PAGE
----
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Program Information
 Building Bridges 
 Weekly Program
 Ken Nash and Mimi Rosenberg  
 See Notes.
 Attribution (by) 
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Women Don t Intend To Fall In Any More Of Your TRAPs
Andrew Beck, attorney, ACLU Reproductive Rights Project

Last week women fought to climb out of another TRAP dug for them on their long road for reproductive health and the control of their bodies. The deepest of TRAPs (Targeted Regulation of Abortion Providers), laws that are cloaked in the deceptive language of women s health, but which actually put women at risk, by shutting down health centers where women can get safe and legal abortions was just argued at the Supreme Court. The Supreme Court case was the most important abortion case in decades. Inside the court, the justices asked how the law, HB2, will actually help Texas women. Meanwhile, outside advocates gathered to demonstrate their support for abortion access, for every woman in every state. Shifts in the power structure of Congress have led to promises to strip away access to reproductive health care, especially abortion. Laws that make it difficult if not impossible for a woman to get an abortion if she needs one, particularly if she is poor, are increasing at an alarming pace.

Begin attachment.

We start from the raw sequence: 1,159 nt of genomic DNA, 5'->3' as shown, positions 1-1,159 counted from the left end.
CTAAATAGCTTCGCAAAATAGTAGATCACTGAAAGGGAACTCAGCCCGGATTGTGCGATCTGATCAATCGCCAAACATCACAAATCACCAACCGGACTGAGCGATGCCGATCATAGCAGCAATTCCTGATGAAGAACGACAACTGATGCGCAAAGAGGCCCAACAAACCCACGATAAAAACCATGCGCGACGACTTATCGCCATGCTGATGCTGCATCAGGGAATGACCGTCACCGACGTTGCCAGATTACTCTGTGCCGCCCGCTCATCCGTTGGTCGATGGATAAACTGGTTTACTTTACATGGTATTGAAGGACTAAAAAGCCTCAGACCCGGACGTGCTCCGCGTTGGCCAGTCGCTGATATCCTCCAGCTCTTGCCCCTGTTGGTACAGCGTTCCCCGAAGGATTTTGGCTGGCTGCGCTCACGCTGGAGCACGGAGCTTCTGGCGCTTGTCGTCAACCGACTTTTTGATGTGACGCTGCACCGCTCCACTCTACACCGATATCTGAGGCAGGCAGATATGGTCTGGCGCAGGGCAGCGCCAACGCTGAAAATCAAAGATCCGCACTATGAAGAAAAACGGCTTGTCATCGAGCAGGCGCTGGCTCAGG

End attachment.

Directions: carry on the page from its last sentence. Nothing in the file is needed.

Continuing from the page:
At this critical time, we will reveal whose behind the TRAPs, and what we can expect from the Supreme Court in the wake of this latest anti-abortion case, and most importantly on protecting access to affordable contraception, and a woman's ability to make personal, private decisions about pregnancy and abortion, and fighting pregnancy discrimination.
Ain t I a Woman
featuring critically acclaimed actress Vinnie Burrows

In the town of Akron, Ohio in 1851, an African American woman delivered a moving speech at the Womens Convention that would be remembered for its rawness, authenticity, and powerful message and holds as much relevance today as it did then. Sojourner Truth spoke to the Women's Convention about her experiences and tribulations as not only a woman in that day s society but as a Black woman. She established a sense of identity as a victim of discrimination by describing how she faced prejudices as a Black person and as a woman in order to incite an emotional response in her audience and invited her audience, mostly women suffering from their own forms of discrimination, to realize the injustices of which they too are victims.
produced by Mimi Rosenberg and Ken Nash
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00:28:49 English 2016-03-07
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